Friends in low places

Joey Garcia

My best friend and I got an apartment together, not far from campus. We had a party and I invited a guy she knows I like. We were drunk and he kissed me. She pulled me aside and said he kissed her, too, like six months ago. She confronted him in front of me (and everyone) and made him say which one of us he wanted. People started leaving. He tried to avoid answering, but then picked her. She immediately dragged him into her bedroom and started having extremely loud sex. I get it, she’s a lot prettier than me. I left. She blew up my phone crying she’s sorry, doesn’t like him and the sex was terrible. I snuck back when she was at work and got stuff so I don’t have to see her. I’m staying with my sister who won’t give me advice (long story). Please help.

Welcome to planet Earth, where people do crazy shit. Sneaking back into your own apartment as if you’re not half-owner of that space? Crazy. Standing in front of someone who is supposedly your BFF and listening while she intimidates a guy into choosing between you? Crazy. Not noticing that your best friend isn’t a friend at all? Weird. Can you see how you are using this situation to make yourself small? You have as much right to be in that apartment as she does. You don’t have to go when she is present if you’re not ready to talk to her. But you do have to walk in like you belong there because you do.

Watching a guy you like crumple when confronted by (let’s be honest) your former best friend is devastating. But hanging around while she eviscerates you? No, just no. FEAR (False Evidence Appearing Real) can inspire us to freeze or fight or run away. Here’s what it means: We believe something so profoundly that it influences our body. Sometimes that’s a good thing. Other times, it helps to investigate our beliefs about ourselves or others or the world. If you velcroed to thoughts about being inferior to your roommate—less attractive, less desirable, less likely to be in relationship with the guy you want—you prepared yourself to feel less than her.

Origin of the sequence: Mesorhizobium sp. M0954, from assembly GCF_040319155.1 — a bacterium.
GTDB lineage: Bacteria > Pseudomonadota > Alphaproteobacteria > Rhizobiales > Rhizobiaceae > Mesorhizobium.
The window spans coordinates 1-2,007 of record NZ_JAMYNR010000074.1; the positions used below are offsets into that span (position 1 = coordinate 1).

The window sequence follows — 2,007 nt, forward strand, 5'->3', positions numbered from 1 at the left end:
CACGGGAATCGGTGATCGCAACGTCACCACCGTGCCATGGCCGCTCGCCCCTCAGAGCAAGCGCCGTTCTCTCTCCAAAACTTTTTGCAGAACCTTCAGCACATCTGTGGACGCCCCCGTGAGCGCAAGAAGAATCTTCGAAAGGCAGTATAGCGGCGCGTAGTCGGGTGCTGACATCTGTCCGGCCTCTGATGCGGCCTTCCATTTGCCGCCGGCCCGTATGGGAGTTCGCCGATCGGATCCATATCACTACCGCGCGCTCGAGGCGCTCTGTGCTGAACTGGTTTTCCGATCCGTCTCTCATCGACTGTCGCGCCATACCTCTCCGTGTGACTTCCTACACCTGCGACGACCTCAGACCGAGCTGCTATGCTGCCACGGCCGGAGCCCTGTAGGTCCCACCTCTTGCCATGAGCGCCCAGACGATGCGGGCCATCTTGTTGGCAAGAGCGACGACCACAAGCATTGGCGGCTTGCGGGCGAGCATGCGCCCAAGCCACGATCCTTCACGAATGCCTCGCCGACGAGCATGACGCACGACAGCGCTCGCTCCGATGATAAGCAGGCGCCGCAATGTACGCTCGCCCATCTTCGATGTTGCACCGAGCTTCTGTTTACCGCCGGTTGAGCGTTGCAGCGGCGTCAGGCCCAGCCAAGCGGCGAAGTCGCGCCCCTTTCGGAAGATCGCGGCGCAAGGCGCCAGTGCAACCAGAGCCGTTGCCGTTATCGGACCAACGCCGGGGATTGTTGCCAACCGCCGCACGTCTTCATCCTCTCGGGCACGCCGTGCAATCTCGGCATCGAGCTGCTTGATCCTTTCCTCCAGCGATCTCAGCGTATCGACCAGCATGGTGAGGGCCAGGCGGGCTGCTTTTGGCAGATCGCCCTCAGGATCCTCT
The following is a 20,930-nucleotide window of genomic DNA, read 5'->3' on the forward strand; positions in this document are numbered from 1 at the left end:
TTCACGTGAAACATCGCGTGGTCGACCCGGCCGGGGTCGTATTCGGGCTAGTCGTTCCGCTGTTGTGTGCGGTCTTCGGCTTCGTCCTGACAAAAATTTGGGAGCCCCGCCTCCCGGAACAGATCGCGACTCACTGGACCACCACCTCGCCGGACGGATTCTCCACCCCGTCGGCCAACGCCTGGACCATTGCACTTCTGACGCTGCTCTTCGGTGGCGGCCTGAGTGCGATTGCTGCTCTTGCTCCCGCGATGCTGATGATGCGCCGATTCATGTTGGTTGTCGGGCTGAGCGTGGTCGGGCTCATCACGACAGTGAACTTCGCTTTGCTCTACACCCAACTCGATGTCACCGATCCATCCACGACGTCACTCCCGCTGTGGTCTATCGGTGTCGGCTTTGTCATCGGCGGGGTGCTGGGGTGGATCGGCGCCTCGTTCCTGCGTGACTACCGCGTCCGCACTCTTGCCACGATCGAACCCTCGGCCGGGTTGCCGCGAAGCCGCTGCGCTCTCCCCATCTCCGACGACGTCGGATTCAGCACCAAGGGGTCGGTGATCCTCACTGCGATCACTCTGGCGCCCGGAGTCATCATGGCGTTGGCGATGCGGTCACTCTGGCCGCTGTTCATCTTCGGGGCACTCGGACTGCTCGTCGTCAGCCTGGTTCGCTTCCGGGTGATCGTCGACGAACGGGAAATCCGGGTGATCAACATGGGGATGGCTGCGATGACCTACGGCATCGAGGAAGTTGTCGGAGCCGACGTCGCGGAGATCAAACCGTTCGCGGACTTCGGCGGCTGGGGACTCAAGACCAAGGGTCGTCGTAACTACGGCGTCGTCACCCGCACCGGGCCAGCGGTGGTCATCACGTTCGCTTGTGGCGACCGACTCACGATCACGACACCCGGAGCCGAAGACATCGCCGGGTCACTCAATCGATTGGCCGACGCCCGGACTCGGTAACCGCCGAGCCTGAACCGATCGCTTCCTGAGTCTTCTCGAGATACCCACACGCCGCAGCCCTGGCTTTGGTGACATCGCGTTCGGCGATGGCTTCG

Another perspective is to celebrate your uniqueness and allow yourself to be equal to others. When you live from that internal space, you might notice that you’ve been competing with your roommate for quite a while. So the confrontation you witnessed was an external representation of your internal dialogue. Change the script and you change your life.

Are you willing to become your own best friend? Forgive yourself for not seeing the competitive and unkind side of your roommate, and yourself, sooner. Remind yourself regularly that it’s safe to accept your roommate and yourself (and others) as whole people. That is, everyone has good qualities and challenging attitudes, behaviors and beliefs. So not everyone should be in our lives forever. Some people pass through to provide us with the gift of revealing where we’re stuck. It’s our job to set ourselves free.

Meditation of the week
“As long as we are not ourselves, we will try to be what other people are,” said spiritual teacher Malidoma Patrice Somé.

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